To see the trail in Google Map (indicative trace) - click HERE
From the fortress of Pikilassos (1), we begin to descend the steep slope for about 25 minutes, until the impressive gorge of Tripiti.
The shaliness of the slope that the path goes through makes the reverse route very difficult; the ascent requires about 50 minutes.
We follow the stream bed in the gorge to the south, and after about 15 minutes we arrive at its outlet (2).
A few metres before the outlet, on the left-hand side of the gorge, a large niche is formed at the foot of the rock, where a small chapel can be seen. On the right of the chapel, onthe cliff, there is an iron ladder that goes up to its top. Opposite to the chapel there is a small house with a cistern with potable water.
To exit the gorge, towardsthe sea, we follow the signs that lead us to a passage between the vertical cliffs and a large rock. It is best to avoid this passage, though, because landslides are frequent; instead, we bypass the rock, moving towards the coast, away form the cliffs as much as possible, until we see a large hole in the rock, which we pass through.
From this point on and for about15 minutes we walk along the beach, between labyrinthine rocks and caves, until we reach a small bay, where small farmers’ houses, as well as a pebble beach, are to be found.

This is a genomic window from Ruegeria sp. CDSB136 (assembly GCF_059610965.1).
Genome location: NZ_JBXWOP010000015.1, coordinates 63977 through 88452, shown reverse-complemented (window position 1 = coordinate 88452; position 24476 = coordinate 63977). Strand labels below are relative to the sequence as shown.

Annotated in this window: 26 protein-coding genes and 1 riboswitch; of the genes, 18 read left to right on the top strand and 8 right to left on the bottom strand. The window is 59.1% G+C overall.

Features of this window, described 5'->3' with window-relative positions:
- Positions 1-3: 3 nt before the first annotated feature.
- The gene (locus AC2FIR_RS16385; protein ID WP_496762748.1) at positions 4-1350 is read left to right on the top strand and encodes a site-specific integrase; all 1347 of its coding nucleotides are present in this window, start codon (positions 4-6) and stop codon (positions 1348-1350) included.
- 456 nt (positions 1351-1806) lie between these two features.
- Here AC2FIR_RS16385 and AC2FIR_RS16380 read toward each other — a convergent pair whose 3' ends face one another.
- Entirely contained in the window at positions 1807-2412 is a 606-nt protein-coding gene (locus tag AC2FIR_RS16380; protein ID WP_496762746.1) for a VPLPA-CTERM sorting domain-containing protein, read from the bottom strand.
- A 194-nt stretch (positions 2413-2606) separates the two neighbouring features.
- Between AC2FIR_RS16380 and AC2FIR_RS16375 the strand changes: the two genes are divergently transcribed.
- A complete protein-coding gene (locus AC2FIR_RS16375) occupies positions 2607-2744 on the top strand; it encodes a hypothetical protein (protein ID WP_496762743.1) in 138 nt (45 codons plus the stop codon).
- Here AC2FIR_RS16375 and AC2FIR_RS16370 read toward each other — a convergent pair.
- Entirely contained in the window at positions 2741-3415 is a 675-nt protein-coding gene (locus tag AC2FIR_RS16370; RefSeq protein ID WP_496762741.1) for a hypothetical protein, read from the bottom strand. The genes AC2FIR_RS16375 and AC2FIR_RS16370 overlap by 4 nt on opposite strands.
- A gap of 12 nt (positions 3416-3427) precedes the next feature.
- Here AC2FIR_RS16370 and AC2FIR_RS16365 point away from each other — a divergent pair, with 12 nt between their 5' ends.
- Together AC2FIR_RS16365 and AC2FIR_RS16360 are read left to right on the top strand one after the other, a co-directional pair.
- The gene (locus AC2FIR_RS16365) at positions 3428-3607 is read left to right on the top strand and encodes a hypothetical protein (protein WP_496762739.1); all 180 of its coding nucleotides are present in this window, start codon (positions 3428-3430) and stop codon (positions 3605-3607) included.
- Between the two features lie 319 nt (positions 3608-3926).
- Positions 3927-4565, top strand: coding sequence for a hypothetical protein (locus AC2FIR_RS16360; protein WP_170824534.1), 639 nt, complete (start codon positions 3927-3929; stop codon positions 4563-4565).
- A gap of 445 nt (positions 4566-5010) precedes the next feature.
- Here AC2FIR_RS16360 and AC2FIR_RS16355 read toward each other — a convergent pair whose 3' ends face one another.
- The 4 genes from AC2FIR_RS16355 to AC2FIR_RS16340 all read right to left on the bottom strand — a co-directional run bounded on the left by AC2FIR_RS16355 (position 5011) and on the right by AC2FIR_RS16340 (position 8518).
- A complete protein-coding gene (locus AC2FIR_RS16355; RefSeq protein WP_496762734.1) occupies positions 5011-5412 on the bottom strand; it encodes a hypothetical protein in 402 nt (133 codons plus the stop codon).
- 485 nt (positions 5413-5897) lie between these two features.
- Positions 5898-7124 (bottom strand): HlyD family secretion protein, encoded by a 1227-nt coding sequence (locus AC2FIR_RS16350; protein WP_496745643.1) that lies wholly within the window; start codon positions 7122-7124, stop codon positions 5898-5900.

Constantly walking by the coast, through sparse vegetation, we distinguish a makeshift pier on the right, and then we begin to ascend towards the edge of a steep slope, on a path which is hard to discern.
Approaching the rocky top of the slope (3), for a section of about 50 m the passage becomes difficult and dangerous to cross, so caution should be taken to ensure safe crossing.
After passing through the steep passage, we begin to ascend slightly on the ridge of the slope in a northern direction, towards a small gorge. We ignore a left, uphill turn-off and continue downhill, along the small steep gorge.
We leave the gorge and begin to climb slightly, seeing interesting cave formations high up on our left-handside.
Down below on the rocky beach, the small cove of Tzatzimos (4) and a stone hut are distinguished.
The path is clear and climbs up quite smoothly across a bush-covered slope, towards a small ridge; once we are there, we begin to descend eastwards, towards a gully.
After crossing the gully, we descend to the stream, which is a continuation of the gorge of Klados.
Now before us lies the breathtaking landscape of the bay of Domata and its spectacular beach (5).
This landscape is one of the most beautiful in Crete, and it owes its name to the different levels created by erosion (in Greek: δώματα- dómata = housetops, flat roofs). Pine trees prevail throughout the region. From here, northwards, and all the way to the slopes of Mount Gigilos, lies one of the most unknown and inaccessible territories of Crete.